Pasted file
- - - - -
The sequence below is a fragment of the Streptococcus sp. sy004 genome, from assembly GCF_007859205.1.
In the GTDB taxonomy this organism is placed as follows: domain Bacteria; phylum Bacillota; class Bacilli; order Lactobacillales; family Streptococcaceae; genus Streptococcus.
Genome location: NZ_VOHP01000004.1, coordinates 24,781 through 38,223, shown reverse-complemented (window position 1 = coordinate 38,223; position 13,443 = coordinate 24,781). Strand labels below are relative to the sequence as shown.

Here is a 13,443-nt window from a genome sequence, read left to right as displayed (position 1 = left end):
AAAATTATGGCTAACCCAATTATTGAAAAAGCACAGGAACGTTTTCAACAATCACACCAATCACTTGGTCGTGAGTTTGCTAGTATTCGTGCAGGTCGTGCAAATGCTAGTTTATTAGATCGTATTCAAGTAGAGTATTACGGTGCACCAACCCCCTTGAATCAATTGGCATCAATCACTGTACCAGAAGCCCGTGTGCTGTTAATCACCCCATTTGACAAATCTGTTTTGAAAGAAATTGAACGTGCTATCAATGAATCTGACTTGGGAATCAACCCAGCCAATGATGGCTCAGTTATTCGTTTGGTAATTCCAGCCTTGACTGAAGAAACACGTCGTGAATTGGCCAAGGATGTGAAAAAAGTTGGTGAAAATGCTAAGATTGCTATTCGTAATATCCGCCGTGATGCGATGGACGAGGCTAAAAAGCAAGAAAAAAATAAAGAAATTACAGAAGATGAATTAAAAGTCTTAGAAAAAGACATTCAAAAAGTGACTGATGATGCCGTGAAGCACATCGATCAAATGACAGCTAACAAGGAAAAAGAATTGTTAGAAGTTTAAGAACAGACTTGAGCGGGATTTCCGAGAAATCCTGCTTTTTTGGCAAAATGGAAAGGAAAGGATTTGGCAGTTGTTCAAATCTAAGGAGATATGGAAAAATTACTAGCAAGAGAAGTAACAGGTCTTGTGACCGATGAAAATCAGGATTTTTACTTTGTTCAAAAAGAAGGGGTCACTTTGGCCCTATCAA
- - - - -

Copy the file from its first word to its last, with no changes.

The sequence below is a fragment of the Streptococcus sp. sy004 genome, from assembly GCF_007859205.1.
In the GTDB taxonomy this organism is placed as follows: domain Bacteria; phylum Bacillota; class Bacilli; order Lactobacillales; family Streptococcaceae; genus Streptococcus.
Genome location: NZ_VOHP01000004.1, coordinates 24,781 through 38,223, shown reverse-complemented (window position 1 = coordinate 38,223; position 13,443 = coordinate 24,781). Strand labels below are relative to the sequence as shown.

Here is a 13,443-nt window from a genome sequence, read left to right as displayed (position 1 = left end):
AAAATTATGGCTAACCCAATTATTGAAAAAGCACAGGAACGTTTTCAACAATCACACCAATCACTTGGTCGTGAGTTTGCTAGTATTCGTGCAGGTCGTGCAAATGCTAGTTTATTAGATCGTATTCAAGTAGAGTATTACGGTGCACCAACCCCCTTGAATCAATTGGCATCAATCACTGTACCAGAAGCCCGTGTGCTGTTAATCACCCCATTTGACAAATCTGTTTTGAAAGAAATTGAACGTGCTATCAATGAATCTGACTTGGGAATCAACCCAGCCAATGATGGCTCAGTTATTCGTTTGGTAATTCCAGCCTTGACTGAAGAAACACGTCGTGAATTGGCCAAGGATGTGAAAAAAGTTGGTGAAAATGCTAAGATTGCTATTCGTAATATCCGCCGTGATGCGATGGACGAGGCTAAAAAGCAAGAAAAAAATAAAGAAATTACAGAAGATGAATTAAAAGTCTTAGAAAAAGACATTCAAAAAGTGACTGATGATGCCGTGAAGCACATCGATCAAATGACAGCTAACAAGGAAAAAGAATTGTTAGAAGTTTAAGAACAGACTTGAGCGGGATTTCCGAGAAATCCTGCTTTTTTGGCAAAATGGAAAGGAAAGGATTTGGCAGTTGTTCAAATCTAAGGAGATATGGAAAAATTACTAGCAAGAGAAGTAACAGGTCTTGTGACCGATGAAAATCAGGATTTTTACTTTGTTCAAAAAGAAGGGGTCACTTTGGCCCTATCAA